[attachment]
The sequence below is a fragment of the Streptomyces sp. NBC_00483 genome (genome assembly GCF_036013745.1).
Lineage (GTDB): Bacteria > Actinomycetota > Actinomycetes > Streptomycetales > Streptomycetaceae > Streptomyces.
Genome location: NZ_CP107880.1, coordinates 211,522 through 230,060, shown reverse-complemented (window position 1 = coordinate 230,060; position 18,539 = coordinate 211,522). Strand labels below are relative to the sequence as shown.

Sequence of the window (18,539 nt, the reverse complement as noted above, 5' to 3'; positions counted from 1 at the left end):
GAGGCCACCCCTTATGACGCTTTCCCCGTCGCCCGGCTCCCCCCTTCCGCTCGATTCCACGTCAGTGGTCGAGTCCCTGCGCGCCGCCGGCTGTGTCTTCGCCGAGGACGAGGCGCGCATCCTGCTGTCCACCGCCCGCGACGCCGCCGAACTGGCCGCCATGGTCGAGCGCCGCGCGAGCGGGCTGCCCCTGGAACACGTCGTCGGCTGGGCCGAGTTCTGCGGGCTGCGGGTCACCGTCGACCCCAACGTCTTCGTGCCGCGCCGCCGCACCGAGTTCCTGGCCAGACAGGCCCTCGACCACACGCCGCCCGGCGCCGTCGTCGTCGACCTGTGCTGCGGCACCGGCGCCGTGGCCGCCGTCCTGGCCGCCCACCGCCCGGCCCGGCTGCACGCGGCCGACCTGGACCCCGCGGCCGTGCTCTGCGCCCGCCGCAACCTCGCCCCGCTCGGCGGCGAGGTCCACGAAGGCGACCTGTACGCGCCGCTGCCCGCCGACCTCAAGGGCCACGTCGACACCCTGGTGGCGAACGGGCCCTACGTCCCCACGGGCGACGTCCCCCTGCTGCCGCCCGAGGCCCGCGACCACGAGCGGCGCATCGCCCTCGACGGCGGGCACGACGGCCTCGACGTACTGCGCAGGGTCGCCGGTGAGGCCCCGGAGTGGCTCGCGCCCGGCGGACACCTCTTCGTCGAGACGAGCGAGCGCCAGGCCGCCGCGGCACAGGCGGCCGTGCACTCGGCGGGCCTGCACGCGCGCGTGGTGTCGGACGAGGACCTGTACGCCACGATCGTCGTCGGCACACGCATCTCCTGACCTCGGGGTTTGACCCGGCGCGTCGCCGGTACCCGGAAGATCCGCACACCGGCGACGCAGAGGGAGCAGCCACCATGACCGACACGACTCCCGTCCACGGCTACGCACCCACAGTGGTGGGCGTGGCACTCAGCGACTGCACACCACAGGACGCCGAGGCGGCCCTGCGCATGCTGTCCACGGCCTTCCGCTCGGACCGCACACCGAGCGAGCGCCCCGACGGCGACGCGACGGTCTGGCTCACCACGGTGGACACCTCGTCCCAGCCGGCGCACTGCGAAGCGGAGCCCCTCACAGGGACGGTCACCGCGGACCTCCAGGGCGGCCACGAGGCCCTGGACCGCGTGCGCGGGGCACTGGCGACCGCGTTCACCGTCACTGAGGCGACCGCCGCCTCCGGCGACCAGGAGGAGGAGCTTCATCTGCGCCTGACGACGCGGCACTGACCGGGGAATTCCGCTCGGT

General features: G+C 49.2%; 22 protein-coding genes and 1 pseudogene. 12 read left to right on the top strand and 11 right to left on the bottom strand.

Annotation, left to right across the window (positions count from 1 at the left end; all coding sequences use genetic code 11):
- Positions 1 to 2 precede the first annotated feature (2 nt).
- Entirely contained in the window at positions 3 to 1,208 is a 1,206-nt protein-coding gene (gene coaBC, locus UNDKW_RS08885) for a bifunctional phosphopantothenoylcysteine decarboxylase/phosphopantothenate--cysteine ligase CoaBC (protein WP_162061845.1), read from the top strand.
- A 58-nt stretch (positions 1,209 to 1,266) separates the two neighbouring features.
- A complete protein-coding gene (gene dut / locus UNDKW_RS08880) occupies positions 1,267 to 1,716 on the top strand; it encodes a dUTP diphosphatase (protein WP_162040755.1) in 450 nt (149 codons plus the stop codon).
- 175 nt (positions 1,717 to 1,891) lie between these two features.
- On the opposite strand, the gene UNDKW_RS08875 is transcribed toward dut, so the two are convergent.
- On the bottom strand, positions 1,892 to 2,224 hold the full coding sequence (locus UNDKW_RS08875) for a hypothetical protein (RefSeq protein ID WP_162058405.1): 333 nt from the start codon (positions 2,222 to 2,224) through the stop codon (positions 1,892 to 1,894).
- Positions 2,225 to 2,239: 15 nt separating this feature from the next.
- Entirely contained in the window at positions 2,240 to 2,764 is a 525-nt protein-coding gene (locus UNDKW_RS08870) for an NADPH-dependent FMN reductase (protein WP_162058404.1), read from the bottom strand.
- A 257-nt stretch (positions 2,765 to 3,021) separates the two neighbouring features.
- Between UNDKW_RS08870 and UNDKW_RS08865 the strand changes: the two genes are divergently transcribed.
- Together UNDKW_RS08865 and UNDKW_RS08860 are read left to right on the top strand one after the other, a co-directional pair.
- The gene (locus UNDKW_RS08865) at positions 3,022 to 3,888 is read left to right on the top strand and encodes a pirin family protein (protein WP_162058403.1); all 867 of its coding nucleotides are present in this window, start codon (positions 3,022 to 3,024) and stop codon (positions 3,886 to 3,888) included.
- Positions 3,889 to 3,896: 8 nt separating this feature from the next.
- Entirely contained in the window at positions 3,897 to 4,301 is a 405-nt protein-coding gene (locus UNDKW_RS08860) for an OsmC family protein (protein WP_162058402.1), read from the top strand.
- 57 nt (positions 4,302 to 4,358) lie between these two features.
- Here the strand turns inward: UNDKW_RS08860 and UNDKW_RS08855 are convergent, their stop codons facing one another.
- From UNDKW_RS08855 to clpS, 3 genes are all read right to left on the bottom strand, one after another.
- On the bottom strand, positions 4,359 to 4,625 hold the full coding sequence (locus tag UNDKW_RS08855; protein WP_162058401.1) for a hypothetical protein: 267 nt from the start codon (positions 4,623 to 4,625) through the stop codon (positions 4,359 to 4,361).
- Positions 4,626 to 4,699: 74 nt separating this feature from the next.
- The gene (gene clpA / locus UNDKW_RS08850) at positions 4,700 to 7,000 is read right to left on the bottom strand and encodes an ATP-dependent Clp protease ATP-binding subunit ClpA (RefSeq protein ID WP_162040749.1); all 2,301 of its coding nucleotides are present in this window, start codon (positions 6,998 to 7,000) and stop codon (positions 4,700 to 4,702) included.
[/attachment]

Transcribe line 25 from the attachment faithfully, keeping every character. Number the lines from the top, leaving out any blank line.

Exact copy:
- From UNDKW_RS08855 to clpS, 3 genes are all read right to left on the bottom strand, one after another.